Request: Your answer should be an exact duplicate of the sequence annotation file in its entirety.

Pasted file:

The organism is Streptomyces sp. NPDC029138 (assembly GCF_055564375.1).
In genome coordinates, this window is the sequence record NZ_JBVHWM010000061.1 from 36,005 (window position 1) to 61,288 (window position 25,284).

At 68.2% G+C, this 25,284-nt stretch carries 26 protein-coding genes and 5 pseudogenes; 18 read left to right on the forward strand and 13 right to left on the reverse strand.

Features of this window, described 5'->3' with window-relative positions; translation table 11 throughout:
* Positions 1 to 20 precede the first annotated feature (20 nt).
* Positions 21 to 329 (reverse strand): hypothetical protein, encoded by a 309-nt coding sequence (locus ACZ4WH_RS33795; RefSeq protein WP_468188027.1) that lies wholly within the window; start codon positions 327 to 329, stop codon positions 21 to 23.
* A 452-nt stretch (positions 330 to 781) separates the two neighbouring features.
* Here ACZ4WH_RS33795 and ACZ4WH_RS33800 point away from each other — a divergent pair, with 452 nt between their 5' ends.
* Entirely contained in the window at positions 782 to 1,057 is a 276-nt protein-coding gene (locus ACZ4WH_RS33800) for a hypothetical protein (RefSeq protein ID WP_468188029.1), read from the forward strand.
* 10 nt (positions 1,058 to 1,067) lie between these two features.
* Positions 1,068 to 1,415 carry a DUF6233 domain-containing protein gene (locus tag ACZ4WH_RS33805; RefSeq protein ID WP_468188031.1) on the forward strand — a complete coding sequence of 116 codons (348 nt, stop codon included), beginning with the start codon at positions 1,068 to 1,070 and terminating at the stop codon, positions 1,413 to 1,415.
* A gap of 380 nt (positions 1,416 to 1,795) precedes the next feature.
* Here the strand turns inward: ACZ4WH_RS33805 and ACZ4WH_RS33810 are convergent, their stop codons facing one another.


The organism is Streptomyces sp. NPDC029138 (assembly GCF_055564375.1).
In genome coordinates, this window is the sequence record NZ_JBVHWM010000061.1 from 36,005 (window position 1) to 61,288 (window position 25,284).

At 68.2% G+C, this 25,284-nt stretch carries 26 protein-coding genes and 5 pseudogenes; 18 read left to right on the forward strand and 13 right to left on the reverse strand.

Features of this window, described 5'->3' with window-relative positions; translation table 11 throughout:
* Positions 1 to 20 precede the first annotated feature (20 nt).
* Positions 21 to 329 (reverse strand): hypothetical protein, encoded by a 309-nt coding sequence (locus ACZ4WH_RS33795; RefSeq protein WP_468188027.1) that lies wholly within the window; start codon positions 327 to 329, stop codon positions 21 to 23.
* A 452-nt stretch (positions 330 to 781) separates the two neighbouring features.
* Here ACZ4WH_RS33795 and ACZ4WH_RS33800 point away from each other — a divergent pair, with 452 nt between their 5' ends.
* Entirely contained in the window at positions 782 to 1,057 is a 276-nt protein-coding gene (locus ACZ4WH_RS33800) for a hypothetical protein (RefSeq protein ID WP_468188029.1), read from the forward strand.
* 10 nt (positions 1,058 to 1,067) lie between these two features.
* Positions 1,068 to 1,415 carry a DUF6233 domain-containing protein gene (locus tag ACZ4WH_RS33805; RefSeq protein ID WP_468188031.1) on the forward strand — a complete coding sequence of 116 codons (348 nt, stop codon included), beginning with the start codon at positions 1,068 to 1,070 and terminating at the stop codon, positions 1,413 to 1,415.
* A gap of 380 nt (positions 1,416 to 1,795) precedes the next feature.
* Here the strand turns inward: ACZ4WH_RS33805 and ACZ4WH_RS33810 are convergent, their stop codons facing one another.